Misdiagnosis of Heart Attack

Published on 8 Aug 2023

What is a heart attack? A heart attack occurs when the supply of blood to the heart is suddenly blocked. The two main types of heart attack are an ST segment elevation myocardial infarction (“STEMI”) and a Non-ST-Elevation Myocardial Infarction (“NSTEMI”). STEMI occurs when there’s a total blockage. NSTEMI, which is more common, is a partial blockage.

A heart attack can result in serious damage to the heart muscle. The longer a heart attack is left undiagnosed, the more the heart muscle can be irreversibly damaged which can be fatal. Early diagnosis and treatment is therefore critical to making a good recovery and outcome for a patient.


The symptoms that can indicate a heart attack are:

  • Chest pain
  • Pain that may spread to your left or right arm that may spread to your neck, jaw, back or stomach
  • Shortness of breath
  • Feeling or being sick
  • Sweating
  • Feeling weak or lightheaded, or both
  • An overwhelming feeling of anxiety that similar to a panic attack
  • Excessive coughing or wheezing


Heart attacks are frequently misdiagnosed, and more so in women - 50% of women are more likely than men to have an initial diagnosis, often indigestion, which is different from their final diagnosis.

More specifically, women who had a final diagnosis of STEMI had a 59% greater risk of misdiagnosis compared with men, while woman who had a final diagnosis of NSTEMI had a 41% greater risk of a misdiagnosis when compared with men.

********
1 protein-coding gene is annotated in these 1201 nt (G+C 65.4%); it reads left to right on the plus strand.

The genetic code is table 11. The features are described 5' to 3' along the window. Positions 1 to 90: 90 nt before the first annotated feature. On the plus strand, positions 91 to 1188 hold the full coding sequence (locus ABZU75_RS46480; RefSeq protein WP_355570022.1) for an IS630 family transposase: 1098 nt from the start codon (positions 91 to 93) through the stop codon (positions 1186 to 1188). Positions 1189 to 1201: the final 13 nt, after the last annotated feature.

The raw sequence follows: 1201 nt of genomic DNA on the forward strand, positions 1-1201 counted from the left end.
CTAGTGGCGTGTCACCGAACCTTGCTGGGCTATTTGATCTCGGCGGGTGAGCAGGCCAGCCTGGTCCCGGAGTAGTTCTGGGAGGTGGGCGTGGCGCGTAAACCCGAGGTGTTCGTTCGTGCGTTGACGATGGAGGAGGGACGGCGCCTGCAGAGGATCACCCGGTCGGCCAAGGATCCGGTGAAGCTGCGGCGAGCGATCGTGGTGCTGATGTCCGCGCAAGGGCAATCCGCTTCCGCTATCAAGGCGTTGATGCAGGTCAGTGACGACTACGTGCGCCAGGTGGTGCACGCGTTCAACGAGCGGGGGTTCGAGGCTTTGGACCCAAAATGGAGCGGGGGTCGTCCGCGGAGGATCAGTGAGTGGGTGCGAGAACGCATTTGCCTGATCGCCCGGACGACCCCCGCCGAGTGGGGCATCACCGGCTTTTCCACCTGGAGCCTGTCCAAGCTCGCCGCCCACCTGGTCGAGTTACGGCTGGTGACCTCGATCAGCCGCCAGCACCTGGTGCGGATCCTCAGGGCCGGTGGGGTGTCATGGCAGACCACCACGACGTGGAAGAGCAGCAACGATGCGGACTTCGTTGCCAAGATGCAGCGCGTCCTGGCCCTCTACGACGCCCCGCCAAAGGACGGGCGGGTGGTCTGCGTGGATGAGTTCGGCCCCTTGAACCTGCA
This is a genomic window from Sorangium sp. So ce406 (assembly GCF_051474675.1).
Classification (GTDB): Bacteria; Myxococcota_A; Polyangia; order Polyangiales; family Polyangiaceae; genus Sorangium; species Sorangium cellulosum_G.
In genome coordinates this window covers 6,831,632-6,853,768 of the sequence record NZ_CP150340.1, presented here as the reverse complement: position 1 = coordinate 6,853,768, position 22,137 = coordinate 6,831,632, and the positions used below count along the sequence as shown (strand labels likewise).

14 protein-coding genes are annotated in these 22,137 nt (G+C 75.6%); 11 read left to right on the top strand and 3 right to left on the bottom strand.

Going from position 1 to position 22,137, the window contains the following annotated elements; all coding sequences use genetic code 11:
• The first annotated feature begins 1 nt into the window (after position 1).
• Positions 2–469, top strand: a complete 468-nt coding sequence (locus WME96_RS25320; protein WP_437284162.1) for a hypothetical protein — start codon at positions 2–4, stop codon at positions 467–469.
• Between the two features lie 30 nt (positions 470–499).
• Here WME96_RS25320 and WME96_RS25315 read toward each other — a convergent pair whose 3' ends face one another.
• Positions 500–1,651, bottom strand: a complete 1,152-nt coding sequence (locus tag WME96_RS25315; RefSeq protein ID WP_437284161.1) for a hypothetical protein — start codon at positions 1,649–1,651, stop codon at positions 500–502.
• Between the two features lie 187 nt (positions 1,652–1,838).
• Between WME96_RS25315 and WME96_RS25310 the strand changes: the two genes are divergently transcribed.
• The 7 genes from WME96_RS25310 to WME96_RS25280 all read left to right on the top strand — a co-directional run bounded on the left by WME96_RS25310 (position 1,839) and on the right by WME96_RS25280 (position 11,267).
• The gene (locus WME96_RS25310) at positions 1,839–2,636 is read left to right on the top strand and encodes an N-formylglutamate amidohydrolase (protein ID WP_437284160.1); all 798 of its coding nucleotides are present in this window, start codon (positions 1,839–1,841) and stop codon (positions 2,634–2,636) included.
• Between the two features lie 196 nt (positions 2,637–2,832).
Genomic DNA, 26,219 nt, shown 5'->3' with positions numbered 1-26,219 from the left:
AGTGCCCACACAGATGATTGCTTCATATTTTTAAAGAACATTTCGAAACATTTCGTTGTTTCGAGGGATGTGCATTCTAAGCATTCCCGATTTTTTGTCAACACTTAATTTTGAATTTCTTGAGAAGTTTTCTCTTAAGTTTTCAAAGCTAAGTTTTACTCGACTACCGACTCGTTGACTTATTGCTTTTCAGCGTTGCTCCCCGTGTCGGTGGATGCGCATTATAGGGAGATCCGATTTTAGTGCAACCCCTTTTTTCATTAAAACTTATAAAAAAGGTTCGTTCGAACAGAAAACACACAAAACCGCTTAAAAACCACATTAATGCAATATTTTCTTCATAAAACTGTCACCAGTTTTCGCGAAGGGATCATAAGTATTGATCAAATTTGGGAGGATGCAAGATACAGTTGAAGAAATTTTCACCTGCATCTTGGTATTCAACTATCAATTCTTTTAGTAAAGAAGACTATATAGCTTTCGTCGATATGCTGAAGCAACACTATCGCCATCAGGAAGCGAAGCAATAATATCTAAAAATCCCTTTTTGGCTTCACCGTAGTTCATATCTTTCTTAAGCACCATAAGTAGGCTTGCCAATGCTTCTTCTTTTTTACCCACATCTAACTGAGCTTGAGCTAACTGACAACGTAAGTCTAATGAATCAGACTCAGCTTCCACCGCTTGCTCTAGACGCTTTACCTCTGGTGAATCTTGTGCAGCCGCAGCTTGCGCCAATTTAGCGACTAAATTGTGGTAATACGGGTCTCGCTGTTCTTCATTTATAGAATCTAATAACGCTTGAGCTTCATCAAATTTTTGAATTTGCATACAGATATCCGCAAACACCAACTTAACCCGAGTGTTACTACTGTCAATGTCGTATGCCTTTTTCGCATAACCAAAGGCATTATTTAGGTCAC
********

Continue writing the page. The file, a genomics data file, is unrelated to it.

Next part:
Women who were given an initial correct diagnosis of heart attack had a 2.5% chance of dying within 30 days. However, if they were initially misdiagnosed, then their risk of death increased by 70%, to 4.2%.


A heart attack is a medical emergency, and therefore if a heart attack is suspected an electrocardiogram (ECG) should be performed and the patient admitted to hospital immediately. Pain relief and aspirin should be offered as soon as possible.

Upon admission, a further ECG should be carried out and a sample of blood taken to test for specific proteins. Damage to the heart from a heart attack causes certain proteins to slowly leak into the blood. If doctors suspect a patient has had had a heart attack, a sample of blood will be taken so it can be tested for these heart proteins (known as cardiac markers). The most common protein measurement is called cardiac troponin. The troponin level can help in diagnosing the type of heart attack that has occurred.

Unfortunately, too often patients are misdiagnosed with other problems, and these tests are not carried out for some time. These delays in testing can cause the patient to suffer potential avoidable and irreparable damage to the heart. This can lead to further complications, including: arrhythmia (abnormal heartbeat), heart failure, cardiogenic shock and heart rupture. These complications can be both life impacting and life limiting. Invasive surgery may also be necessary. With timely diagnosis and treatment however, many people only require a short hospital stay and make a full recovery following a heart attack with little or no impact to their life expectancy.

Lanyon Bowdler’s award winning clinical negligence team includes members of the Law Society’s Clinical Negligence Panel and AvMA panel members. The team has experience of dealing with cases where a heart attack has been misdiagnosed. If you have concerns regarding diagnosis and treatment of a heart attack our team is happy to discuss the matter with you and guide you through the process sensitively.

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